- For every night that Theo is in a stall, increase your warm up time.  Pressure builds as he spends more time indoors and all the handwalking in the world doesn't seem to stay ahead of the accumulating pressure.  Don't stop early thinking he'll be tired.  He won't be.

- Theo can reach a surprisingly large arc around his stall, make sure absolutely everything is clear of that area.  Especially snacks, breakfast, sodas, saddles, blankets, hay, lead ropes, and absolutely anything that will fit in his mouth or that you do not want drooled on.


 - Lunging will be a thing from now on.  The new, improved, powerful Theo doesn't get tired from warm ups and tests.  He also has plenty of ways to express himself.  If he's staying in a stall, plan to lunge in the morning for at least 20 minutes.  We all know lunging at shows sucks because there's never enough room but he apparently needs to let the bucks out and the other option is for him to do it under saddle.

 - Keep the freestyle music quiet so he will comfortably lengthen while going toward the speaker.

 - Not all judges will love the pony.  That's fine.  So long as the majority think you're going the right way, keep going.


 - If you think he's supple enough in the show ring, he's probably not.  He will always be a tourist and prefer to stick his nose out so he can better check out his surroundings when in a strange arena.  Stay on top of it, especially when he's lit up.  The outside rein is your lifeline when he's considering using his powers for evil.  Kick him up in that rein and don't let go.  Channel all of that beautiful power and energy into something good.  He will let you.

 - Drill your figures until you and Theo can both do them in your sleep.  No more egg shaped 10m circles or oblong 15m circles or loops that overshoot center because you're distracted.  You can't spare the points and the judges are no longer ducking behind their hands during your tests.  They notice.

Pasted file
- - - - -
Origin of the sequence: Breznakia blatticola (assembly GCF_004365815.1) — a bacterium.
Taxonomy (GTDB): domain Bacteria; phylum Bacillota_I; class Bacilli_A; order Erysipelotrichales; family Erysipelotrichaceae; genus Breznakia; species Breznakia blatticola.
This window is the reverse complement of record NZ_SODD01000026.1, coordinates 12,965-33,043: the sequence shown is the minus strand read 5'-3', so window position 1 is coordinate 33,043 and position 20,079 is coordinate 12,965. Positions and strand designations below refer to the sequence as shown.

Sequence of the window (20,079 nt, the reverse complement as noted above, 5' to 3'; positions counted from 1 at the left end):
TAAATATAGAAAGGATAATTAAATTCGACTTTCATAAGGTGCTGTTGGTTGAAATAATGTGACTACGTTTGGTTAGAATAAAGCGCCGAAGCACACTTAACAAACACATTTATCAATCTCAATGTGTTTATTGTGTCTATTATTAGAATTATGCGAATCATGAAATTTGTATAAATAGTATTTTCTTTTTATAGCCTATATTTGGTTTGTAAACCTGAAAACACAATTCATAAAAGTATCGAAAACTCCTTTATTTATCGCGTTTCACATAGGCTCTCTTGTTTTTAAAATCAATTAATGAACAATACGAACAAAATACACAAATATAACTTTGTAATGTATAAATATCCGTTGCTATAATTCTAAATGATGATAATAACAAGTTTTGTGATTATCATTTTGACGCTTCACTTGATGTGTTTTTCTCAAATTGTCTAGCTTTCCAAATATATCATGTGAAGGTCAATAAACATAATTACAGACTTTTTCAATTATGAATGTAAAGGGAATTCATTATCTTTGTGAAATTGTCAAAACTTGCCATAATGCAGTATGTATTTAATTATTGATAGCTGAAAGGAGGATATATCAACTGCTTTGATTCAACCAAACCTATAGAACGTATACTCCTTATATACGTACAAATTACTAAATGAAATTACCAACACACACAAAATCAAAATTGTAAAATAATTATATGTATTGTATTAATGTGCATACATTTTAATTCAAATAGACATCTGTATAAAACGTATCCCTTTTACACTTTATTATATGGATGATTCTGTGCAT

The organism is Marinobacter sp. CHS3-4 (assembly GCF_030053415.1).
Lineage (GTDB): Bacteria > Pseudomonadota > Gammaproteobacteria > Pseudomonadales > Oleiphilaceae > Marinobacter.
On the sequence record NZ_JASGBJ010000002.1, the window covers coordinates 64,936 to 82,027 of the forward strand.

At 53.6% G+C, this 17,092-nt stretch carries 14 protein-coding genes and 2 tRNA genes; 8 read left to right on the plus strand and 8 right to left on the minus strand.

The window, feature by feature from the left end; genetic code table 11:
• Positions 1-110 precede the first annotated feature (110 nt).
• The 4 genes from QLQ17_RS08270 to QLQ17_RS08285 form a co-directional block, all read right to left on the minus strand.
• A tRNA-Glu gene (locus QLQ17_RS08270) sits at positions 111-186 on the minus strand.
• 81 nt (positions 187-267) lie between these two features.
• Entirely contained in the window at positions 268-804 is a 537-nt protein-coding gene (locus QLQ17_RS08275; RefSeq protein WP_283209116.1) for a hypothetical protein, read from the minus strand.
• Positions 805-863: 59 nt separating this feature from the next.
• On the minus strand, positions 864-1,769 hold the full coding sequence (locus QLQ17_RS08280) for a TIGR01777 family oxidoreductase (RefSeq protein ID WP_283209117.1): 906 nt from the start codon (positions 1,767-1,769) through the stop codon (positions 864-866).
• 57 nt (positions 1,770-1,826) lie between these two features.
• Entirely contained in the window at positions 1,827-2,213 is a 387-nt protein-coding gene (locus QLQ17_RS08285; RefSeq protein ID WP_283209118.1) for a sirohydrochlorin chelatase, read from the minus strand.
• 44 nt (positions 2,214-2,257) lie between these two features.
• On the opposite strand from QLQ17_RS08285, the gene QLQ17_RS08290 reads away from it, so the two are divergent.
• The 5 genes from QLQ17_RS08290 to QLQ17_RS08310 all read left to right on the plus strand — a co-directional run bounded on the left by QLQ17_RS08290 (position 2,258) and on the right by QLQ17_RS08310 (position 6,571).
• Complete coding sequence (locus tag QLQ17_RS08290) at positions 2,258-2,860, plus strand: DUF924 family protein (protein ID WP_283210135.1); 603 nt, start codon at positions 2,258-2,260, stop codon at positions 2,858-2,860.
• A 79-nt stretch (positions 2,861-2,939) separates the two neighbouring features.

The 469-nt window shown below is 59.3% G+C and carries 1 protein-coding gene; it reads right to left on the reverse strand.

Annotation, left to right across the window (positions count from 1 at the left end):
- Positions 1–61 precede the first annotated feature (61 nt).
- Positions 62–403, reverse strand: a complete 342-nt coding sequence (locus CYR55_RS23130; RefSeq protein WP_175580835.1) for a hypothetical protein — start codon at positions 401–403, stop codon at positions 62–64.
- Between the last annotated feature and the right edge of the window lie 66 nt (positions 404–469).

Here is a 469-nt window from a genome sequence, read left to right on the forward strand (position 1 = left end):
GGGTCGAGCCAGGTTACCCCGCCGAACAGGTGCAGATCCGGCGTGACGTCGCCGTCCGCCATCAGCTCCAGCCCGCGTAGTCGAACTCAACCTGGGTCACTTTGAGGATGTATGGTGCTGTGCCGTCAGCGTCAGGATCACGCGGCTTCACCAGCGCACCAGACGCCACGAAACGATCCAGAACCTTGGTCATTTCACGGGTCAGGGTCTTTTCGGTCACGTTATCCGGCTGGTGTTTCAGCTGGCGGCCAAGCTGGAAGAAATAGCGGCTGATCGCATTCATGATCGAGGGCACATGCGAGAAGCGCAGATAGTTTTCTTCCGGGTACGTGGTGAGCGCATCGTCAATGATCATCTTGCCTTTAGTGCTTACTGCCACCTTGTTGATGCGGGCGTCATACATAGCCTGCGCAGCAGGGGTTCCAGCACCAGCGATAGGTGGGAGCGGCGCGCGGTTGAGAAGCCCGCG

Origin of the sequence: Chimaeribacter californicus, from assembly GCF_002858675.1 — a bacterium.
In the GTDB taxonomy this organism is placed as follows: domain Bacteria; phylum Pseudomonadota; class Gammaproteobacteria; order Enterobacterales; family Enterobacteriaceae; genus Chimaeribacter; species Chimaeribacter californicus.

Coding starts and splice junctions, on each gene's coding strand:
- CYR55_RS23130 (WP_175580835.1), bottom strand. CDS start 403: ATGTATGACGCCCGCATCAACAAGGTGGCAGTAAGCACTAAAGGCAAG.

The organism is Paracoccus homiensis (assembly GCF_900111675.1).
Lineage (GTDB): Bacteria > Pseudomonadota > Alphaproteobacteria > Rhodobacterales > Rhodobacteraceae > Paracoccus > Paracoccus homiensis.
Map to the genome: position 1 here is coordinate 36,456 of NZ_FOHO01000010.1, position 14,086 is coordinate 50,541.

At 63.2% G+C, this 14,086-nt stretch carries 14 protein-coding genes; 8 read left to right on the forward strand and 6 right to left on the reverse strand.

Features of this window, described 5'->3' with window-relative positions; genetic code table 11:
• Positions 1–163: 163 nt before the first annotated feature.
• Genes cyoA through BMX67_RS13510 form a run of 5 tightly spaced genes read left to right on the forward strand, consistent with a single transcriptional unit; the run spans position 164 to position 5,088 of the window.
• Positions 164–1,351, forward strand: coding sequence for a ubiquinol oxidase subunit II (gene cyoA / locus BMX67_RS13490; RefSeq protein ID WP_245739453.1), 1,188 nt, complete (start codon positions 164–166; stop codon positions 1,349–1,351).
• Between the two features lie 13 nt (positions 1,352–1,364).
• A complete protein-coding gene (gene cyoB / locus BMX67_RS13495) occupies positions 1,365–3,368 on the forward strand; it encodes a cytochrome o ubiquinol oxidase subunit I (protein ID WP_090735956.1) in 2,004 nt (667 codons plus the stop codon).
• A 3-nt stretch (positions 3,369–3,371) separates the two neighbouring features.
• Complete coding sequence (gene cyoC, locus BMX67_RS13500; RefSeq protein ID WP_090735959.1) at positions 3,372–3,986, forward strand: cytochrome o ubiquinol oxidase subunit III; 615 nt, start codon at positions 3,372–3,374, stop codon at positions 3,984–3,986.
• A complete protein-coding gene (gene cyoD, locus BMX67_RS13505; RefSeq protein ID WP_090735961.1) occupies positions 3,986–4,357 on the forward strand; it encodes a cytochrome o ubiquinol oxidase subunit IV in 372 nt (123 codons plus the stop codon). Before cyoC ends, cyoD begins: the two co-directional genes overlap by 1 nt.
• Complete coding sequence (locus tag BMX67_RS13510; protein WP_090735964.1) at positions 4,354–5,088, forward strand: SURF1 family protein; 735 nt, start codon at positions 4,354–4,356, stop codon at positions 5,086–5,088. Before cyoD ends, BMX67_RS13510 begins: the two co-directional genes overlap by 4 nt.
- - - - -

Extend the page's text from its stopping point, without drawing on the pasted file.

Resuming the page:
- When in doubt, do what Trainer Z said.

 - Don't fall for the 'rum tasting at the tack shop' trap.  Rum, a credit card, and a tack shop don't mix.  Though the new saddle pad, breeches, show shirts, stock tie, stock pin, sweat scraper, and ear net are lovely.

Tuesday, June 18, 2019

GMHA: Freestyle

Second day of competition had me doing another Second level test and my freestyle.  It was a pretty big freestyle day with multiple classes.  Sound checks started Friday night and kept going between classes right through to the lunch break as Freestyle was starting.

Some of my friends thought Theo needed some extra decoration

I was assigned a 10:06am soundcheck and dropped off my disc with the secretary.  I had somehow wrapped my head around the idea that my Second level test was after the freestyle and only realized I had a 10:53am test at 9:23am.  Theo was not groomed or braided and had enjoyed a big roll during his morning handwalk.  UGH.  I slammed his braids in while Trainer A got him cleaned up.  I made it to soundcheck on time, wearing my show clothes and with my tacked up pony following along.

The very nice young lady running the music asked for my disc and I said she already had it, I turned it in the night before.  Nope, she didn't have it.  I hustled off to the secretary who gave me a disdainful look and announced she'd sent all the music down already.  Yes, they lost my music.  I fortunately travel with a back up and ran like a demon to Barn C to retrieve it from my trunk.  I then ran all the way back to the sound booth (in my riding boots) to hand it over.  I listened to my music, had them turn the volume down a couple times, and then hustled off to make it to warm up for my Second level test.

I swung on Theo and he felt lit up.  I quickly realized I had a situation and chucked my whip.  I asked for a canter and he tried to blow his top.  It was a very crowded warm up and I wanted to keep a lid on the situation, but he had decided that he was a fire breathing dragon that didn't understand half halts.  Or whole halts for that matter.  His second jump buck combo was apparently very athletic and rather frightening for my friends on the side lines.  It didn't rattle me much because there was no spin, he wasn't trying to ditch me, but it didn't bode well for the test in front of the judge that gave me a 60% at First.


Lo and behold, I heard Trainer Z behind me.  She'd come over to see my ride and started calling orders for me to get the situation back under control.  Shorten your reins, put on your leg, and do transitions until he stops being over reactive.  Haunches in, shoulder in, make him accept your leg.  I managed to get Theo mostly under wraps and took him in for his test.